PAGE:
"Should I save or savor the world?"
This makes it hard to plan the day.
Wednesday, January 28, 2009
If you are new to the blog, thank you for reading, and be sure to read further via the links to older posts on the right-hand side of the page.
The first fundraiser for Golok Sengcham Drukmo (GSD) is set for February 22, 2009 from 6pm-10pm at the Wescustogo Hall in North Yarmouth, Maine. It is a Contra Dance and Silent Auction to fund my remaining travel costs, generate a donation to the home, and fund the recently created scholarship for the girls at GSD. This is going to be a fun and lively evening filled with excellent music by local artists who have generously donated their time and talent to this cause.
Lots of thanks to Fred White, Sandy Davis, Jeff Raymond, Julia Plumb, and Doug Protsik who are the musicians and caller (Doug) for the dance, and have provided me with helpful advice for the planning and facilitation of this event.
I am heading out into the greater Brunswick area this week and next to ask for item donations for the silent auction; if you or your business are interested in gifting an item, please let me know (email@example.com).
Other features at the Dance & Auction will include a raffle and the sale of original Tibetan clothing items.
Buy your tickets at the door: $8/person, children under 15/free; family and first-time dancer friendly! Refreshments will be provided.
I am advertising this event on all the local network television stations, The Dance Gypsy, online community calendars, local newspapers and newsletters, and in local businesses. Tell your friends and bring your dancing shoes; this will be a really fun night!
On another note, February 12, I will be presenting to the Friends of Curtis Memorial Library (CML) a proposal concerning the specific implications of their partnership with the fledgling library at GSD. I am preparing for this meeting with the help of Liz Doucett, the director of CML, who has been great to work with. In preparation for this meeting, I am answering the following questions:
1.) How many books per year will CML send?
2.) Is there an appropriate space for holding the books?
3.) Will money be allotted to the care and upkeep of the books?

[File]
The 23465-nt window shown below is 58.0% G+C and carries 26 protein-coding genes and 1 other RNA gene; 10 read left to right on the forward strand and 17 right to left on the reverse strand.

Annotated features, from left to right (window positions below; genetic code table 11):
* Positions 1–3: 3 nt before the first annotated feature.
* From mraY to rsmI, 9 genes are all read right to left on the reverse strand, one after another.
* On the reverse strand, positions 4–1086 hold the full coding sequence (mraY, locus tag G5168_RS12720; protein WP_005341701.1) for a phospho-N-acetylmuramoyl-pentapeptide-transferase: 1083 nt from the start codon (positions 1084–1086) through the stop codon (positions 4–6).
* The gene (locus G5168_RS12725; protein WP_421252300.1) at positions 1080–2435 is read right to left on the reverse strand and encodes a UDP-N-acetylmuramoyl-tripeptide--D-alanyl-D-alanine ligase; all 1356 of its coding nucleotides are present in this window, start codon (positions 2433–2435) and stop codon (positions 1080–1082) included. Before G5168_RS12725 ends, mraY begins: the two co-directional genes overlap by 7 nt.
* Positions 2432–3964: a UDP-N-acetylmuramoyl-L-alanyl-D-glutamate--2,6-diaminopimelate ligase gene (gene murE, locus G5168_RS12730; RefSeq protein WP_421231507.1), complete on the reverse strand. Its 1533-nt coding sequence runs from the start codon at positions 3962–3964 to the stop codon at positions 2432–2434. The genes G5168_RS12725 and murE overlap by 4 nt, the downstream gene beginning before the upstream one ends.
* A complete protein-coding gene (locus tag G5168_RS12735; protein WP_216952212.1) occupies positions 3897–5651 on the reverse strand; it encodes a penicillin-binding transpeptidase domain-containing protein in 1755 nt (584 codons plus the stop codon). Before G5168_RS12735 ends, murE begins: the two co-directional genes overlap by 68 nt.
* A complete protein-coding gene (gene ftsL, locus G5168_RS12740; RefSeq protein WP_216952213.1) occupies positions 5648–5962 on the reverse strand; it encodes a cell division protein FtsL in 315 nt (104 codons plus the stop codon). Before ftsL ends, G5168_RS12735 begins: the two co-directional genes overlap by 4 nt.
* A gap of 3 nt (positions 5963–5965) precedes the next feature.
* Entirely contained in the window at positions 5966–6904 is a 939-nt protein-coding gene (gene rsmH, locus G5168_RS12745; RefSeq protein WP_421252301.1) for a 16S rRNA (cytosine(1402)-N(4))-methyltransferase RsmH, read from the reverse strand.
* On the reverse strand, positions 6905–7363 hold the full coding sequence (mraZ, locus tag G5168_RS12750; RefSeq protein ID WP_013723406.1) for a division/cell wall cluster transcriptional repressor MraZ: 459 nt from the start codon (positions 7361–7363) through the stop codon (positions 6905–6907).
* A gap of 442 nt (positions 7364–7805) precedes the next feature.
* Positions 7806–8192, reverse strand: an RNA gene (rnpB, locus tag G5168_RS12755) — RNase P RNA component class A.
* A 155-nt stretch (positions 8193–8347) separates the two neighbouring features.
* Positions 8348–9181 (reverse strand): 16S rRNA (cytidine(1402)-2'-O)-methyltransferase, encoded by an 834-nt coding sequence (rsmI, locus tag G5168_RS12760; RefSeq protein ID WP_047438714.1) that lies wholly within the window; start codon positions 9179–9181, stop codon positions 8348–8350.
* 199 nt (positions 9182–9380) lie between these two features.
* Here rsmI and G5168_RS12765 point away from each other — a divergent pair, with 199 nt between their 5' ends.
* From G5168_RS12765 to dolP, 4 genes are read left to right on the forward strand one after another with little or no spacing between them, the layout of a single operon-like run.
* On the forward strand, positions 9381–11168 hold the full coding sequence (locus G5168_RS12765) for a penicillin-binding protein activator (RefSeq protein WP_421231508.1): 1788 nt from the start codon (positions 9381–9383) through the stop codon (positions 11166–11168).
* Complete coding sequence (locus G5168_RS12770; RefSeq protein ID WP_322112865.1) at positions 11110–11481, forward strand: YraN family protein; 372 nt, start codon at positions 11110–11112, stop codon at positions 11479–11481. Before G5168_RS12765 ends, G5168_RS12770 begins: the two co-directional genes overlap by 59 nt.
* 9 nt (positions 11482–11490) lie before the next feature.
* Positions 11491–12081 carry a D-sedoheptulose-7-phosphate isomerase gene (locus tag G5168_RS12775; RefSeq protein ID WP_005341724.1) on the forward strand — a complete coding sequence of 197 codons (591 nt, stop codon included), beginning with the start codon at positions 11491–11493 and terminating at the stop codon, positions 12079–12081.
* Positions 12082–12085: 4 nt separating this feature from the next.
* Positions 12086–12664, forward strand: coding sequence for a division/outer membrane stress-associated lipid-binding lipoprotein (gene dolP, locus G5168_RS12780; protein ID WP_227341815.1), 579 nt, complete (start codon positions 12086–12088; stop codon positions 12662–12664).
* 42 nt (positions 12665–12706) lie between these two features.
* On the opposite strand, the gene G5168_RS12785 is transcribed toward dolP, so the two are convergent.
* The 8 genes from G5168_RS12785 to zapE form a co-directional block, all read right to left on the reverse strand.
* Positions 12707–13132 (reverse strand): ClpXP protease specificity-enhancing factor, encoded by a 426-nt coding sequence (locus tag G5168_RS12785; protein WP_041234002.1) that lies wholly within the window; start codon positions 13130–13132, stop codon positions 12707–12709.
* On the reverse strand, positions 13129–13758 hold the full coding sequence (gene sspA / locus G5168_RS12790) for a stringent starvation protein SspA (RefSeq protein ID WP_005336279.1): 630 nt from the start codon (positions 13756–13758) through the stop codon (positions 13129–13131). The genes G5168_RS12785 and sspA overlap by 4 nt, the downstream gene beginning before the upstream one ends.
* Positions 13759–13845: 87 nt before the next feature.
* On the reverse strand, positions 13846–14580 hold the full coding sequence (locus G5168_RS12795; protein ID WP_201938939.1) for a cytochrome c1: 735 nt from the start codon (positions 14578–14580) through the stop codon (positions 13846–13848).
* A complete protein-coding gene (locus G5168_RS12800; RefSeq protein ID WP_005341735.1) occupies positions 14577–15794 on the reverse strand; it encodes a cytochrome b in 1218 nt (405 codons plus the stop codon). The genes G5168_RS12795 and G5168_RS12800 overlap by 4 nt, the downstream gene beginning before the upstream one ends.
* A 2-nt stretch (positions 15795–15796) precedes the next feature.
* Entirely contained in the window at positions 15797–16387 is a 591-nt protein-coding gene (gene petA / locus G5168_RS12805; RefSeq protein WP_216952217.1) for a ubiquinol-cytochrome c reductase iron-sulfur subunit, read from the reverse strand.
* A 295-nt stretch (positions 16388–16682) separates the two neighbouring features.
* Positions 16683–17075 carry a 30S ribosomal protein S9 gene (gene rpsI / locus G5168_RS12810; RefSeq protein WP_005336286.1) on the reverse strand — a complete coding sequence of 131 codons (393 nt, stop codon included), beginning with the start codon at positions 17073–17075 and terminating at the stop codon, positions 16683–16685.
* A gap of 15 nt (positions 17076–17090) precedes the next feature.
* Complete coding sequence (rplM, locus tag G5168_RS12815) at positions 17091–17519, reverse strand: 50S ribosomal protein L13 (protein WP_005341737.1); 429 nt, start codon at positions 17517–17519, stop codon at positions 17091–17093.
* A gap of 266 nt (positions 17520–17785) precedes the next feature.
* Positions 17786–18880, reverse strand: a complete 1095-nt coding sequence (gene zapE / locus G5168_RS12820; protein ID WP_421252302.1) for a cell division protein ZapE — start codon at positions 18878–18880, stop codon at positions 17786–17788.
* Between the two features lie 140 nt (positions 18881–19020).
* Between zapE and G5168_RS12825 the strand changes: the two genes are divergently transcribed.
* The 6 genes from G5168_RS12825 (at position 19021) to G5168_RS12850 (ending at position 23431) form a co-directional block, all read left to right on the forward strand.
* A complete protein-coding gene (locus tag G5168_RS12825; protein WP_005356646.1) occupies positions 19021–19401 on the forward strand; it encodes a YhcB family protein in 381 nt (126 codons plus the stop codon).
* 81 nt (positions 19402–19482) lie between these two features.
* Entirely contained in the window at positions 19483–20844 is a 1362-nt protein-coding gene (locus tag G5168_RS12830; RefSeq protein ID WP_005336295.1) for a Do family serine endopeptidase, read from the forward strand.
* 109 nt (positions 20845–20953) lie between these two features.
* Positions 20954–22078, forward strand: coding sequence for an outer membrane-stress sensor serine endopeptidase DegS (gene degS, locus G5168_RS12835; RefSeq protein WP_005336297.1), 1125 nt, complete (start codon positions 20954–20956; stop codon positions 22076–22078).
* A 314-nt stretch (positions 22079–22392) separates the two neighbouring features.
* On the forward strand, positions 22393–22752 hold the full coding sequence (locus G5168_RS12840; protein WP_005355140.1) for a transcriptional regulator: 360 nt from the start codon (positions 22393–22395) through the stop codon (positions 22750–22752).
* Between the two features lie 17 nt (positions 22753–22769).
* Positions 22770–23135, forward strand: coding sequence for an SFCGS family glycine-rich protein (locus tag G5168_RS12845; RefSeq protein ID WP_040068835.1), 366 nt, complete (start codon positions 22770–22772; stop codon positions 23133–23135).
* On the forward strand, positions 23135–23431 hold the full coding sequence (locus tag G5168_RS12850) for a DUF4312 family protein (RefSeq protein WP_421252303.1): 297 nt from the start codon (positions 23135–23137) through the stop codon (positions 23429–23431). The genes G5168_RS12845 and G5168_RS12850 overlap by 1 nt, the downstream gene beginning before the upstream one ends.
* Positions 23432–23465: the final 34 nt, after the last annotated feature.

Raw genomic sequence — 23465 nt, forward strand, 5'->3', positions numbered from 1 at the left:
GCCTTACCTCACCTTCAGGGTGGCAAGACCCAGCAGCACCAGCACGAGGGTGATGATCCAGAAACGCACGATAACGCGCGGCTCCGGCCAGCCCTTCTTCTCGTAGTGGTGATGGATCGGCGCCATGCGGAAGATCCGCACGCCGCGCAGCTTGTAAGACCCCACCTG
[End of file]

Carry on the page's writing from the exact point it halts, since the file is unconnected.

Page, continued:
4.) Will this be a sustainable relationship between GSD and CML?
The Book Swap Project (separate from CML) is now under way with Susie Knowles' 5th Grade Class at Longfellow School in Brunswick. I presented the plan to the class on Monday, and sent a letter for approval home to the parents. The kids seem excited to start writing pages for the book based on topics of their school day.
I still have yet to nail down a publisher, but have several promising connections, one of which I'm sure will be solvent.
On the topic of connections, this month has been full of meeting new people and establishing relationships that are already proving to be enriching in more ways than one.
I was in California during the week of Jan 12 visiting a school in Carlsbad who flew me and another Omprakash volunteer (Vance Walstra, Peru) out to talk to their students about self-designing philanthropic projects. The Pacific Ridge School advocates that the students, during the last three weeks of their senior year, self-design and implement a project that will create a link between two communities while garnering interest for the student's chosen place of service.
While there, I made several connections with different students and educators that are really exciting to me. Students: Anisha with Otesha, the girls for VOICE, Chiara, David, and various other self-motivated service learning students with great ideas for projects. Educators: Steve Le, Namir Yedid, Scott Silk, Merle O'Neill, and Todd Burckin from Pacific Ridge, Teanna Evans from Calavera Middle School and the rest of faculty at Pacific Ridge were all very interested in bringing the world to the classroom through dynamic means and with an attitude for service.
Steve Le's eighth grade service learning team at PRS fund-raised to buy a Flip camera for me to document my time in Tibet in video format; many thanks to the PRS eighth-graders for this wonderful gift.
Ari, a student at PRS, is working with fellow students to write a book teaching the Tibetan girls how to play baseball, and will be fundraising to send baseball gloves, bats, and baseballs along with me to Tibet for the girls at GSD. Good luck to Ari and his peers.
Good neighbor and friend, David Barter, is in the process of pushing a proposal up through the ranks of his company to ask for 10 laptop computers as a donation to GSD. Thank you, Dave!